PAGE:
# SOLUTION: In addition to finding unions and intersections of intervals, it is possible to apply other operations to intervals. For instance, (-1,2)^2 is the interval that results from square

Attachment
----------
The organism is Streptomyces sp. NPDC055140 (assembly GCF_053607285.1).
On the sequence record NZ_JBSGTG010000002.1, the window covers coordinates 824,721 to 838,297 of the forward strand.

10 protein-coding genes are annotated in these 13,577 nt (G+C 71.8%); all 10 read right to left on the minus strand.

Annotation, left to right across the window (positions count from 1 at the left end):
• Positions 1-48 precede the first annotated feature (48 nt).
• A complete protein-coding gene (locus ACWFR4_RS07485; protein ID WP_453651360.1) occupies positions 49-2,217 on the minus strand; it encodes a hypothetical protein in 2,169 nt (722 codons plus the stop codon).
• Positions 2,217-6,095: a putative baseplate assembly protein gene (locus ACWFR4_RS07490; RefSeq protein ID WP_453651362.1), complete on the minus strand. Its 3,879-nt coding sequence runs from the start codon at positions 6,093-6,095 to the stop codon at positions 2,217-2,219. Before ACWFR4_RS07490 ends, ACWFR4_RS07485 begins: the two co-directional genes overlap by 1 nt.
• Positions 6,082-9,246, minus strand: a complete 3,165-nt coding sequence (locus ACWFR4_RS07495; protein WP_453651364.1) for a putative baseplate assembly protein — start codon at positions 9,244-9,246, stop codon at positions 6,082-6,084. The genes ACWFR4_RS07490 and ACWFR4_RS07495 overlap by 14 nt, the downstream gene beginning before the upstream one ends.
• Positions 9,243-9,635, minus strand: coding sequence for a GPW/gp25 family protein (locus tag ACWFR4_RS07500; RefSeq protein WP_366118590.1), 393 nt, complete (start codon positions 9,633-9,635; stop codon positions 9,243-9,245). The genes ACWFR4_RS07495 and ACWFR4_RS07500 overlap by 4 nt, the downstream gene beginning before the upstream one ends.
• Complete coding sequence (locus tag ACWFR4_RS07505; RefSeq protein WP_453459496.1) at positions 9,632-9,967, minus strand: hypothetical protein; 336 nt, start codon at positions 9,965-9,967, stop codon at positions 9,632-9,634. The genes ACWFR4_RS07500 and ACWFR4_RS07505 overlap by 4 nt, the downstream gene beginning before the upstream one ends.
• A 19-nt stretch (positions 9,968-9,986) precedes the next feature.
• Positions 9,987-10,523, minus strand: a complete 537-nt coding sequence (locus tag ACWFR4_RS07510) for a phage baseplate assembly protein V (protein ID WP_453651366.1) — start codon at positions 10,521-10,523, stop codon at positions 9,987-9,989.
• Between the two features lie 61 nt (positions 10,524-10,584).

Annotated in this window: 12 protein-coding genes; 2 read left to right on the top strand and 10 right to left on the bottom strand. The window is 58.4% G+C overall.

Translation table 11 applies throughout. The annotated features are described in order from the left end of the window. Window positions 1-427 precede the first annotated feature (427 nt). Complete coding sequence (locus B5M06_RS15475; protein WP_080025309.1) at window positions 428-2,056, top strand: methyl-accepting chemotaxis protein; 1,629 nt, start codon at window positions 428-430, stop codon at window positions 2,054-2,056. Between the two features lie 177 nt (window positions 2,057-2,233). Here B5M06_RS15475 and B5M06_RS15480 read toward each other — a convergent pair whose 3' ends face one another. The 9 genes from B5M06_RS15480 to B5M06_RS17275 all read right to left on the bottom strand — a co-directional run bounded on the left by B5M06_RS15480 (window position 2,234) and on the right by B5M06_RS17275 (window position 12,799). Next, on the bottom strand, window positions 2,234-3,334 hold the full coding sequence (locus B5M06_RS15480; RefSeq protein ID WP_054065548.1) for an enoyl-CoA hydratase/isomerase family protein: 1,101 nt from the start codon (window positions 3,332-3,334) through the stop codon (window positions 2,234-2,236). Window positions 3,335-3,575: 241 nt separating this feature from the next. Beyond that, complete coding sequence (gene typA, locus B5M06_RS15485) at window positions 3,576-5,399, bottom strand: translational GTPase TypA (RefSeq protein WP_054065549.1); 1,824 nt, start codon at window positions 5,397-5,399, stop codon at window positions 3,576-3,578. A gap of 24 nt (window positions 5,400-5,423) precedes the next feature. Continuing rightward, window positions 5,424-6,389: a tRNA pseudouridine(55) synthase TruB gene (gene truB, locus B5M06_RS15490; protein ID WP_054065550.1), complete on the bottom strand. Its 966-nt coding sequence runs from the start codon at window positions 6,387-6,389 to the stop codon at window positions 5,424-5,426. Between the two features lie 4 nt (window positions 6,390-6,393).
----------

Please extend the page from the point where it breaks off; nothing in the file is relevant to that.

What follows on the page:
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 Question 50005This question is from textbook Applied College Algebra : In addition to finding unions and intersections of intervals, it is possible to apply other operations to intervals. For instance, (-1,2)^2 is the interval that results from squareing every number in the interval (-1,2). This gives [1,4). Thus (-1,2)^2 = [1,4). a. Find (-4,2)^2 b. Find 1/[-2,3], the reciprocal of every number in [-2,3]. c. Find ABS(-4,5), the absolute value of every number in (-4,5)This question is from textbook Applied College Algebra Answer by AnlytcPhil(1278)   (Show Source): You can put this solution on YOUR website!``` In addition to finding unions and intersections of intervals, it is possible to apply other operations to intervals. For instance, (-1,2)^2 is the interval that results from squareing every number in the interval (-1,2). This gives [1,4). Thus (-1,2)^2 = [1,4). Hey, that's wrong!!!!! It should be [0,4), That's because smallest number in (-1,2)² is 0² and the largest number is just less than but not including (2)² = 4. So that's the interval [0,4) a. Find (-4,2)^2 The smallest number is 0² and the largest number is just less than but not including (-4)² = 16 So that's the interval [0,16) -------------------------------- b. Find 1/[-2,3], the reciprocal of every number in [-2,3]. The smallest number is 1/(-2) = -1/2 and the largest number is 1/3. Both are included. However there is no number whose reciprocal is 0, so we must rule out 0. So that's the interval [-1/2, 0) U (0, 1/3] ------------------------------- c. Find ABS(-4,5), the absolute value of every number in (-4,5) The smallest number is ABS(0) = 0 and the largest number is just less than but not including ABS(5) = 5. So that's [0,5) Edwin```